Only the day before, Ana Perez, a beautician in the municipality of Salvaterra de Miño in Galicia, northwestern Spain, had another customer with pockets full of pesetas. "She had 30,000, the equivalent of 180 euros. She spent 20,000 here to buy three bottles of perfume, one for herself and two give as presents," explains the delighted young woman.

On Tuesday 27 December, business was relatively slow but ever since the launch of “Operation Peseta" on 1st October, which enables people to buy virtually everything in Salvaterra with the former Spanish currency, Mrs Perez has seen customers arrive from near and far afield. She has even had visits from a few collectors. Would she happen to have some old banknotes dating from 1949?

Like Mrs Perez, local optician Sandra Ameijeira Rivas, kitchen equipment shopowner Fina Rodriguez, and formerly unemployed hairdresser Montse Ledo who now co-manages a local bar restaurant, the 50 traders participating in the scheme in Salvaterra, which is organised by the Unes association, have something to smile about.

“Operation Peseta" has brought a ray of sunshine to Salvaterra de Miño. The village, perched in the Galician mist on the banks of the River Miño, has had difficulty coping with competition from rival businesses in the pretty Portuguese town of Monçào, which is only a few hundred metres away. You only have to cross a bridge to shop in the Continente supermarket in Portugal.

A harvest of one million pesetas

For Mrs Perez, whose fiancé has been unemployed for a year, the operation which has enabled her to bring in 300,000 pesetas, has been a breath of fresh air. The salon, which she opened in June 2008, has been struggling. Formerly employed as a beautician in Vigo, the region’s large town which is some 20 kilometres away, she wanted to become her own boss, and Salvaterra de Miño seemed like an ideal place to set up shop. At least, so she thought.

The area was booming. There was talk of building a vast business park, the "industrial pentagon," which was supposed to attract companies like Mitsubishi, and PSA Peugeot Citroën from overpopulated Vigo. Buildings to house the thousands of potential workers had already begun to sprout up. After 30 years in office, Mayor Arturo Grandal Vaqueiro was convinced his dreams of grandeur would finally be realised...

But by the end of 2008, Anna noticed there was a slowdown. The crisis had begun to gnaw at Spain. The “pentagon”never evolved beyond an architect’s model on show at the mayor’s office, and there are five uncompleted buildings in the municipality. Everything has ground to halt.

Thanks to “Operation Peseta," the village has become the flavour of the month for journalists. "It has been a surprising success," explains Pablo Pino, President of the Unes association. The initiative, which was supposed to last for only a month, has already been renewed twice, and now there are plans to prolong it until 31 January.

Peseta notes and coins minted after 1940 can be exchanged for coffee or perfume, or even televisions... at the same rate of exchange that applied in 2002: one euro for 166.38 pesetas. Traders have been equipped with a software package enabling them to immediately recalculate their prices and to give change in euros.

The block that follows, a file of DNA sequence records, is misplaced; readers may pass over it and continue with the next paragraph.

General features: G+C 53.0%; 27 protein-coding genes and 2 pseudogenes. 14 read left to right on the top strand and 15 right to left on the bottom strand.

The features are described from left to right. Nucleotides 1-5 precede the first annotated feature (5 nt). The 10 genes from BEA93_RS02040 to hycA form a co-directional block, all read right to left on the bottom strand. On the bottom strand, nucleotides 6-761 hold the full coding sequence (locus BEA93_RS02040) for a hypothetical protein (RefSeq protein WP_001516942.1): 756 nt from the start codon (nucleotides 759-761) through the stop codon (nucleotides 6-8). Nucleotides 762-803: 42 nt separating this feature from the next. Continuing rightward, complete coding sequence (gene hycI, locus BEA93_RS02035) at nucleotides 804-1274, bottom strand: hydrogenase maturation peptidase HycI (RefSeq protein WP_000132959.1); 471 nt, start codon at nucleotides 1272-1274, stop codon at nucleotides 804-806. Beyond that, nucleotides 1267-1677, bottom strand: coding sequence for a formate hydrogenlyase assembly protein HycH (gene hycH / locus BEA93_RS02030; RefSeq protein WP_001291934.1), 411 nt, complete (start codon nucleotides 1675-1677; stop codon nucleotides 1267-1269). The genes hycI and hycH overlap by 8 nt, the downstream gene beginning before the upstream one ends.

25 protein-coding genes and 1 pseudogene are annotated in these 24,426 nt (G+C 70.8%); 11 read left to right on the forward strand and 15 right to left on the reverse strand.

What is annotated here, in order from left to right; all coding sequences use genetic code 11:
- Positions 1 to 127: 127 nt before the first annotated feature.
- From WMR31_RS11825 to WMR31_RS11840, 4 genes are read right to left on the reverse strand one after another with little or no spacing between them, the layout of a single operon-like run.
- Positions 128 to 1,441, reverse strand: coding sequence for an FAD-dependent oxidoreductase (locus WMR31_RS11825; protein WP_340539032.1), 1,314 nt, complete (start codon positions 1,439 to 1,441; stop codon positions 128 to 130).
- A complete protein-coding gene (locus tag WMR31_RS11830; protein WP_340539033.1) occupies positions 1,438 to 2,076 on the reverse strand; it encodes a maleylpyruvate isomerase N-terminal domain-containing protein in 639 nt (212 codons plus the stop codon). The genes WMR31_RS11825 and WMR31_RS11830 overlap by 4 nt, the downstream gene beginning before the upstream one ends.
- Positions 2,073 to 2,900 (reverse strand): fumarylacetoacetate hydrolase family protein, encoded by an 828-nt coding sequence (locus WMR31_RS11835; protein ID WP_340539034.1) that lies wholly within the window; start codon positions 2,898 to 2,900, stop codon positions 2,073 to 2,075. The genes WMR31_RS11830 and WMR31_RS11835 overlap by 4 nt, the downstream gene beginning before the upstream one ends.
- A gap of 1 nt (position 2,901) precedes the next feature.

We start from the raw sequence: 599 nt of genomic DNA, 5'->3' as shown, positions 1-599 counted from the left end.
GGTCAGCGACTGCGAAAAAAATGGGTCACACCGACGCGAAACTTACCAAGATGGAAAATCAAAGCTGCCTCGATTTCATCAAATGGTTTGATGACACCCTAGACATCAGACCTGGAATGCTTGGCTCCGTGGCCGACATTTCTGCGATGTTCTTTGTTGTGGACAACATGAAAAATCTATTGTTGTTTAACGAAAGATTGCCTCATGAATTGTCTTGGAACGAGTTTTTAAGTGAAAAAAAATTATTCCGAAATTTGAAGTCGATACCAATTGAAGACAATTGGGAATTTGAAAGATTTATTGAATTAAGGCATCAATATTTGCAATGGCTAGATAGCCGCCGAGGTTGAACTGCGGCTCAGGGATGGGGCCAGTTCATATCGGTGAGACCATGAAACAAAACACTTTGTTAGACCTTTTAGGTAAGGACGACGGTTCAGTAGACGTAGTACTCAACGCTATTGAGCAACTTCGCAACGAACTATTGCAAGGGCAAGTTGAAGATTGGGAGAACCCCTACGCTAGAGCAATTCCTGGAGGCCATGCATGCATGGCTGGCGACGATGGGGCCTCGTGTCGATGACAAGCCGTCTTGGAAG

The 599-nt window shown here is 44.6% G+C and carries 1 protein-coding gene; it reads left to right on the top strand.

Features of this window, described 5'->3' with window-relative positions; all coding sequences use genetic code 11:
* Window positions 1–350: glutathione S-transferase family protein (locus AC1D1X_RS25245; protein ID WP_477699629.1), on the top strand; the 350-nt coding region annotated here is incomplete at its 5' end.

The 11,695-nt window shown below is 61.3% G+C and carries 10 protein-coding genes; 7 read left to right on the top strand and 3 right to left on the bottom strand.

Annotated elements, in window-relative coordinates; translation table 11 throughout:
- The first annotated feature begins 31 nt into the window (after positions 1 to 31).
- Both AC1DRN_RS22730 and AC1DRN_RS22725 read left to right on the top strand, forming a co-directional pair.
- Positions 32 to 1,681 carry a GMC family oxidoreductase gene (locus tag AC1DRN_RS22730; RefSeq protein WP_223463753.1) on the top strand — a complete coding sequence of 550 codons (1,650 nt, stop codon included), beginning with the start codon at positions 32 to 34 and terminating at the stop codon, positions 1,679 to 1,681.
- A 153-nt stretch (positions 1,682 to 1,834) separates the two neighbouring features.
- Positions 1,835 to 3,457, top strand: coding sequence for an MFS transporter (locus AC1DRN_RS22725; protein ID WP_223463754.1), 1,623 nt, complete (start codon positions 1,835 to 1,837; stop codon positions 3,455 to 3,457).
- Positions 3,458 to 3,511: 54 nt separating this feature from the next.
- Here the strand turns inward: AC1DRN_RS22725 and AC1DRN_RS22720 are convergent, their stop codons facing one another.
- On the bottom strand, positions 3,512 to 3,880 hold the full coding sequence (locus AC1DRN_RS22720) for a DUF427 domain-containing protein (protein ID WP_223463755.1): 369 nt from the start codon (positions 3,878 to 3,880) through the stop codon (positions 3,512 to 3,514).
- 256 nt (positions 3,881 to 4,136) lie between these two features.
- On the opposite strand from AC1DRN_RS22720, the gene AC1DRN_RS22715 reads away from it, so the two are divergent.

To date Salvaterra has harvested one million pesetas —a sum that the traders explain is an additional windfall. The peseta shoppers are not regular customers: they come from Vigo or even further afield to convert notes and coins that had remained in country homes, safes, and grands-parents’piggy banks. Sometimes they were kept as souvenirs, but, as Mr Pino explains, people cannot afford to be nostalgic in the current crisis.

70% believe euro has not improved their lives

It was Miss Ameijeira Rivas, the optician, who came up with the idea for the scheme, when she remembered that the Spanish central bank had calculated that more than 1.7 billion euros worth of pesetas remain in circulation.

In Spain where no time limit was imposed when the euro was launched, it is still possible to convert old coins and notes. But the Spanish are often unaware of this fact, or they are reluctant to travel several kilometres to exchange the affectionately nicknamed "blondes" (gold-coloured peseta coins) for euros.

Against the backdrop of the crisis in the monetary union and fears that the euro will be abandoned, the initiative in Salvaterra does appear somewhat strange. According to a survey the Real Instituto Elcano and quoted by El Pais, close to 70% of Spanish citizens believe that the euro has done little or nothing to improve their lives. This leads one to wonder: does the initiative aim to draw attention to the surge in prices prompted by the introduction of the euro, which was not accompanied by an increase in salaries?

Like the other Unes traders, Miss Ameijeira Rivas is adamant that there was no malicious intention: "Our goal was to boost sales, not to have people believe that going back to the peseta would be easy or desirable." Even if, month after month, the operation has been prolonged, No one believes it will last forever. "The pesetas are not recycled, once they are returned to the Bank of Spain," points out Mr Pino.